This is where I love the fearlessness in my northern comrades like Nasir El Rufai and Sanusi Lamido Sanusi.  Even when I disagree with them, I strongly admire their fearlessness.  This is what we need from mummy Ngozi Okonjo-Iweala (if she can please come back to our side), and the other genuine people in government.  Tell the truth publicly and fearlessly.  You don’t have to be right at all times, but tell the truth to the best of your knowledge!  To our dear President GEJ, God can still use you to transform Nigeria if you would please repent, restitute and do all what we masses are asking for.  We’re not asking for too much – fight corruption to your very last blood, and give us basic needs of life. Chikena!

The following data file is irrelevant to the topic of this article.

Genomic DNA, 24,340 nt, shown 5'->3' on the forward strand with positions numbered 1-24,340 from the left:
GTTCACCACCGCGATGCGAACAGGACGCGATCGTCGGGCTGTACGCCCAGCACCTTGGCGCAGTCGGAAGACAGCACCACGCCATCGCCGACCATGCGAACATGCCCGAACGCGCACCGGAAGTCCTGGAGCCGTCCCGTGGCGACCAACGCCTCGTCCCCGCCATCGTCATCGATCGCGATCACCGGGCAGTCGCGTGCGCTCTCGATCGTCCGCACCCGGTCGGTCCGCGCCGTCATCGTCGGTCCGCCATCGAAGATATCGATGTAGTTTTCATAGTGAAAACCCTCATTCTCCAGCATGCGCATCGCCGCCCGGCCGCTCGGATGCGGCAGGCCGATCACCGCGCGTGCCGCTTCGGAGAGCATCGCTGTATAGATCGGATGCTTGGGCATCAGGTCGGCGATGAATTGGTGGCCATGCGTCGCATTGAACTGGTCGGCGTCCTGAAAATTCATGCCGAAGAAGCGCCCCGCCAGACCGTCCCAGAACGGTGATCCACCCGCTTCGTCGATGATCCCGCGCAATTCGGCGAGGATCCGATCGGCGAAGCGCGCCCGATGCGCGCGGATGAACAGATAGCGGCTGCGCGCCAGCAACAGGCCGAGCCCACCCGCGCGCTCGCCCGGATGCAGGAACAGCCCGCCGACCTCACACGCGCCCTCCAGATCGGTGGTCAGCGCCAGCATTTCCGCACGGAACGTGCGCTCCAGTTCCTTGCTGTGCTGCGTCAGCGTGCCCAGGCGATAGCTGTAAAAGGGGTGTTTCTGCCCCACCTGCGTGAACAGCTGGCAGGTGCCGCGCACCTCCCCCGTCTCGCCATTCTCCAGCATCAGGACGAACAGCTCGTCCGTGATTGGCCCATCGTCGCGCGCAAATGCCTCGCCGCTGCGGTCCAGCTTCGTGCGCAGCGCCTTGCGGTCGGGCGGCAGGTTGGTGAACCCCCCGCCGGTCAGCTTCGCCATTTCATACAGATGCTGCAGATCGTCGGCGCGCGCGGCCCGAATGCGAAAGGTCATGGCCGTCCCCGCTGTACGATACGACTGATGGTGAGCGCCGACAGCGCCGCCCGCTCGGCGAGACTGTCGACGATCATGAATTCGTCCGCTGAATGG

The most potent weapon in the hands of the oppressor is the mind of the oppressed—Steven Biko.  We must not be defeated in our minds.  We must keep working hard to make Nigeria flourish again.  It is not about just hearing nice words from our pastors and imams, believing and confessing it with faith, it is about acting relentlessly.  I have a feeling God has blessed us a lot with all we need to make Nigeria great, and He expects us to put a lot more pressure to make things happen. The struggles in the last few weeks have been interesting and we must keep up the tempo.  If there is no struggle, there is no progress—Frederick Douglass

Nigeria will surely flourish again.

April 15, 2020